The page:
Home buttonAbout buttonNewsPeafowl buttonAviariesArticles buttonVideosLinks buttonFor Sale buttonContact ButtonArtSite Map

Birds That Can Be Kept With Peafowl

Disclaimer: Currently I only raise peafowl. I do not have any other kind of bird. I am writing this article to give you ideas of what I have seen people commonly keep with peafowl. I haven't tried any of these combos on my own, so be aware of that please.

Red Golden Pheasant

The Red Golden pheasant is perhaps the most common aviary companion to the peafowl. Many, many, many people keep the two species together. A local peafowl breeder was trying to give me Red Golden eggs telling me that they can live in the same pen as the peafowl. I didn't take his offer, but someday I might get some Red Goldens. I can't think of any major issues in keeping Red Goldens with your peafowl. Since Red Goldens are smaller than peafowl, you may have to watch out for any aggression. To be safe I would give the Red Goldens a small space to hide in encase the peafowl chase them a little bit. With so many people keeping Red Goldens and peafowl together, I am sure you can make it work.

Lady Amherst Pheasant

I think the same applies for these pheasants as what applies for the Red Goldens.


Just a word of caution. I personally would not keep chickens in the same pen as peafowl. Chickens can give peafowl blackhead, which will quickly kill the infected peafowl if not treated soon enough. You can treat them and save them, but it is a nasty thing for them to catch. I wouldn't want to chance it, but many people successfully keep chickens in with peafowl. There has even been a rare chicken x peafowl cross resulting from the rare mating of a peafowl to a chicken. As far as the peafowl picking on the chickens, you would have to just keep an eye on them. Make sure you keep all of the birds on a regular worming schedule to prevent any blackhead issues.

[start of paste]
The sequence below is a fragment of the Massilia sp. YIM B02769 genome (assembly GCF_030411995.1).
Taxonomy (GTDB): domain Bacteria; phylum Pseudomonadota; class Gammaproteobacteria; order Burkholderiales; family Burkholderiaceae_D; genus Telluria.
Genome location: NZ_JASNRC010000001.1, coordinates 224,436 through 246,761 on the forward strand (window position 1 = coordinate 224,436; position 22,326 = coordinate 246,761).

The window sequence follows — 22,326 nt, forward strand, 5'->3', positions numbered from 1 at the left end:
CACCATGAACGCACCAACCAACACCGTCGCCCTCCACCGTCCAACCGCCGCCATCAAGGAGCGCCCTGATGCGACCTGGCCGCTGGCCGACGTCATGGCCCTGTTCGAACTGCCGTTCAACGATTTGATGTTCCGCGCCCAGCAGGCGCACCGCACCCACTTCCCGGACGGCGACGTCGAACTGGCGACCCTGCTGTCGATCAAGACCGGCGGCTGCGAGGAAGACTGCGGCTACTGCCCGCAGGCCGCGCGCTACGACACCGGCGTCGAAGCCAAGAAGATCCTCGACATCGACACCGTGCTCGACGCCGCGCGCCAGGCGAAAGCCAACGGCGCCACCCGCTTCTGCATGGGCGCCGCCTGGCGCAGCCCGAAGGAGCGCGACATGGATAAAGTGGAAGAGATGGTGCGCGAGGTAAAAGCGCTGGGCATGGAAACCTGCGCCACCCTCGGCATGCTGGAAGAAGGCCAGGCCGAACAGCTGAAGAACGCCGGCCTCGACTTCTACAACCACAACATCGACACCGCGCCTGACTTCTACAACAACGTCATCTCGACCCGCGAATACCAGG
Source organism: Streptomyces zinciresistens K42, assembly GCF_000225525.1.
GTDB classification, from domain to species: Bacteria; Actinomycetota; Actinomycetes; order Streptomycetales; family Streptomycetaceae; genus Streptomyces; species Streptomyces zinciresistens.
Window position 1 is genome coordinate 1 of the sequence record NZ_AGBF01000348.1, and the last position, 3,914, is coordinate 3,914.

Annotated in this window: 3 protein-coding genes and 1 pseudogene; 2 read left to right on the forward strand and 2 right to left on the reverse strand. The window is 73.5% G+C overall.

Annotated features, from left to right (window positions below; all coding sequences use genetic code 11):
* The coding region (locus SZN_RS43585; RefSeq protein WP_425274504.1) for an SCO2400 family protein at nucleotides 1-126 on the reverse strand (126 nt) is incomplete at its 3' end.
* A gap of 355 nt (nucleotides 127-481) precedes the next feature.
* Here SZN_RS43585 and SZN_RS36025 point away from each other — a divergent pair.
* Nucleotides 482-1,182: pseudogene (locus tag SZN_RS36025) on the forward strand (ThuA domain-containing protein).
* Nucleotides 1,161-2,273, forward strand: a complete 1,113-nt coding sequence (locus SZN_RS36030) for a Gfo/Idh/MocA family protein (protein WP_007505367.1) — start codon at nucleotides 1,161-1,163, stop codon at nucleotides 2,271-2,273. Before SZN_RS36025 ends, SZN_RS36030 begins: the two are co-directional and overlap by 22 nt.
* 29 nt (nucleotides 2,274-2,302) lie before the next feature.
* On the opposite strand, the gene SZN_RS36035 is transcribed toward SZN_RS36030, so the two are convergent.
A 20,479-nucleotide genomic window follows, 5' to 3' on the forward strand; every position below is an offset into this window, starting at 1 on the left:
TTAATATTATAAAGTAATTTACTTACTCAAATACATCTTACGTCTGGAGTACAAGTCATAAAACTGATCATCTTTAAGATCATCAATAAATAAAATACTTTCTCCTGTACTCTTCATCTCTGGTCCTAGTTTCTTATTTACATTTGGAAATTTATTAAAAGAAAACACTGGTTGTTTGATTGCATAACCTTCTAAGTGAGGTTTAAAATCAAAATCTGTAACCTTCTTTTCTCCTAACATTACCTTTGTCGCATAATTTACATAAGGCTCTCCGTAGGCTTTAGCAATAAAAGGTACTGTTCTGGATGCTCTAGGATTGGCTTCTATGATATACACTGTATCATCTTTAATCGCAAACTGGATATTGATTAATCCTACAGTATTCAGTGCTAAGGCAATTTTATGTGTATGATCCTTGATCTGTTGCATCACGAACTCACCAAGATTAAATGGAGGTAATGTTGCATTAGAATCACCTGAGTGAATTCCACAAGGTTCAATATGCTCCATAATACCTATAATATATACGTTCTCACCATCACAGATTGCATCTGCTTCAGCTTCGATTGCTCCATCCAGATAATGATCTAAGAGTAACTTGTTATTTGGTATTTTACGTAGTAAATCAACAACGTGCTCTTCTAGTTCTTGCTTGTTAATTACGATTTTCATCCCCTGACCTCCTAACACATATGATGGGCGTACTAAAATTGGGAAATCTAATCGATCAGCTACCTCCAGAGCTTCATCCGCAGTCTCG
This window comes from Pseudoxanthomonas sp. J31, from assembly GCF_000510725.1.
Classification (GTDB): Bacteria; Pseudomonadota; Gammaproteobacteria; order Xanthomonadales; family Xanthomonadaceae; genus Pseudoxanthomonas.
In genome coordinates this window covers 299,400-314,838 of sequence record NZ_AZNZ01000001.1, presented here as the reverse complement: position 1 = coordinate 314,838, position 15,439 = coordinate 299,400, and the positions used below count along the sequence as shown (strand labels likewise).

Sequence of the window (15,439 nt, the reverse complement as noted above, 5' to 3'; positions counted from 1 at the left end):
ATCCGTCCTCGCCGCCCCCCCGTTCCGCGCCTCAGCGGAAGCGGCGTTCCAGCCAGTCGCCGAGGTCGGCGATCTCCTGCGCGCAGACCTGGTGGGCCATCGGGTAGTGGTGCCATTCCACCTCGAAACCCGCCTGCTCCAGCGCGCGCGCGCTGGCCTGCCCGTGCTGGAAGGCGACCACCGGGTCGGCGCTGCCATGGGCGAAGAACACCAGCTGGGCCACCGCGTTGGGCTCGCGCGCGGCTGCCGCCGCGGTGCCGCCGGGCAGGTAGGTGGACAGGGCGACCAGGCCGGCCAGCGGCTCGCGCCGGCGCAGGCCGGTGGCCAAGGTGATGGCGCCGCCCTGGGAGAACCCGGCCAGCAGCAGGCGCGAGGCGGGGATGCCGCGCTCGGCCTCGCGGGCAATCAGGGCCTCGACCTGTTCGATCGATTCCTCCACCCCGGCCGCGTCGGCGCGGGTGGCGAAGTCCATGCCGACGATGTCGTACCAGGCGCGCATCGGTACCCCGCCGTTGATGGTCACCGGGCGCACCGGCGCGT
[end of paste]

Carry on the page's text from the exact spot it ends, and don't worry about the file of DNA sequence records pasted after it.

That is all I know to get you started. I am sure there are other pheasants you can keep with peafowl. I wouldn't keep turkeys with peafowl as the tom and the peacock could get into fights and hurt each other.

Each person's situation varies, and many factors should be taken into account such as the aviary size, varying temperaments, breeding season behavior, etc.

You should always have enough pens so that if a mixed aviary setup does not work, you can easily put the peafowl or other birds into their own pen.

Once again I have never had a mixed aviary, but I have seen and read of many people who do keep several varieties of birds together with peafowl. Zoos often house several bird species together as well so this isn't a new idea, but you still have to do a little experimentation on your own to see what sort of set up works best for you and your birds.